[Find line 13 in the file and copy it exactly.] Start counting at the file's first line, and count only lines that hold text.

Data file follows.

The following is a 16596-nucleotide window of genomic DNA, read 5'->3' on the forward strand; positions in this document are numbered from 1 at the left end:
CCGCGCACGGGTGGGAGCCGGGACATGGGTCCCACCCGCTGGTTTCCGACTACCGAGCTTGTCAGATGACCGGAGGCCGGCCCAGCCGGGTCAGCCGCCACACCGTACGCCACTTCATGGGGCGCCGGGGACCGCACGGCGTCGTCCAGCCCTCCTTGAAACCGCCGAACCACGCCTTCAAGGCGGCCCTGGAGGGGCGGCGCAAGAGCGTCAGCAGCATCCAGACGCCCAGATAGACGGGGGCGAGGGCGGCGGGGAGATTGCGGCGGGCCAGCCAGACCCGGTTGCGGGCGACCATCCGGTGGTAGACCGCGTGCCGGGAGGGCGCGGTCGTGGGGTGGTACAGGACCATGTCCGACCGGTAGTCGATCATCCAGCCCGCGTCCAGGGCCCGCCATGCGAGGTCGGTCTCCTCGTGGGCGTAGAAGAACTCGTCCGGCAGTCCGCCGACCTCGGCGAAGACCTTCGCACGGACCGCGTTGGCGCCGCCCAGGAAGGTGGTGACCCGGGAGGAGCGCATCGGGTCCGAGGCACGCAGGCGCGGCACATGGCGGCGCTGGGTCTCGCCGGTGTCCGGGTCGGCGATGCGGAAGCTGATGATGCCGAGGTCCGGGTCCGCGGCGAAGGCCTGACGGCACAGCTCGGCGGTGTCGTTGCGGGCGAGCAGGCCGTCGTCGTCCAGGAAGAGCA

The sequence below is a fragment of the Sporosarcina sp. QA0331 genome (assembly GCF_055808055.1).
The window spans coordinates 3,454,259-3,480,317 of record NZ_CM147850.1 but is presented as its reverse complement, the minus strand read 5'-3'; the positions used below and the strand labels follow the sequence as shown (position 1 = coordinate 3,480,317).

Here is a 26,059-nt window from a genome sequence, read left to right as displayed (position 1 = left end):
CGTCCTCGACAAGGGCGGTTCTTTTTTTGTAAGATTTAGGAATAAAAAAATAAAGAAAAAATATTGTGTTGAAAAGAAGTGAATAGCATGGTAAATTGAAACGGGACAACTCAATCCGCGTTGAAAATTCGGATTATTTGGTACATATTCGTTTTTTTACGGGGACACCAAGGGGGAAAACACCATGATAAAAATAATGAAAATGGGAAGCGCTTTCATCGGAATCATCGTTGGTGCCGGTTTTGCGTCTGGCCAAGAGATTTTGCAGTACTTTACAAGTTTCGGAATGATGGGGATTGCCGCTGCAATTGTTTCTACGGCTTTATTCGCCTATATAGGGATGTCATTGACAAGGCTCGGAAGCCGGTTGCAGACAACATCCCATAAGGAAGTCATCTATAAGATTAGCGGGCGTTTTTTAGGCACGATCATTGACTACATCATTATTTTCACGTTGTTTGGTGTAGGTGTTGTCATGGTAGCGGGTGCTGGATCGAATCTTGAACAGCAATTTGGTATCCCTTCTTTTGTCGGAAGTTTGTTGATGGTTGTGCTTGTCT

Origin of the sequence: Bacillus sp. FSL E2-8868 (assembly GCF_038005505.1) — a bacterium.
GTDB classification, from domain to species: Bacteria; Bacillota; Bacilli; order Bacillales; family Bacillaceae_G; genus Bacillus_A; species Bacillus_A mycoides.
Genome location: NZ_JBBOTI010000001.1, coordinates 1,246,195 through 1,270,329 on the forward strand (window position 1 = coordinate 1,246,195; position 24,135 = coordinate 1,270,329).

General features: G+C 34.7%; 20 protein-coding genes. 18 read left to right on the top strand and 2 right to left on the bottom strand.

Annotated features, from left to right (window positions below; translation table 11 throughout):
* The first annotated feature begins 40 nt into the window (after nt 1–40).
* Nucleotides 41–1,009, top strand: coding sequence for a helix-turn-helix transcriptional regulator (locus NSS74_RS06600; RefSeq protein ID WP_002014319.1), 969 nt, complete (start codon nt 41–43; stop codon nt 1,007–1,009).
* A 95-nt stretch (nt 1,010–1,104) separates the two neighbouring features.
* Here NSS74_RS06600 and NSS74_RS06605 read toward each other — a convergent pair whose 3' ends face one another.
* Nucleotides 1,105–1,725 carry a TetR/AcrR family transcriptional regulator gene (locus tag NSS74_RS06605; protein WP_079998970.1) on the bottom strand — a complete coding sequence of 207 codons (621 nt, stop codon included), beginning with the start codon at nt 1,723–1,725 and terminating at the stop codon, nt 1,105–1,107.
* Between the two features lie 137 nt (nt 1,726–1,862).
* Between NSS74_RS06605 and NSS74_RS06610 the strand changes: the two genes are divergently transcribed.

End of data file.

* Nucleotides 41–1,009, top strand: coding sequence for a helix-turn-helix transcriptional regulator (locus NSS74_RS06600; RefSeq protein ID WP_002014319.1), 969 nt, complete (start codon nt 41–43; stop codon nt 1,007–1,009).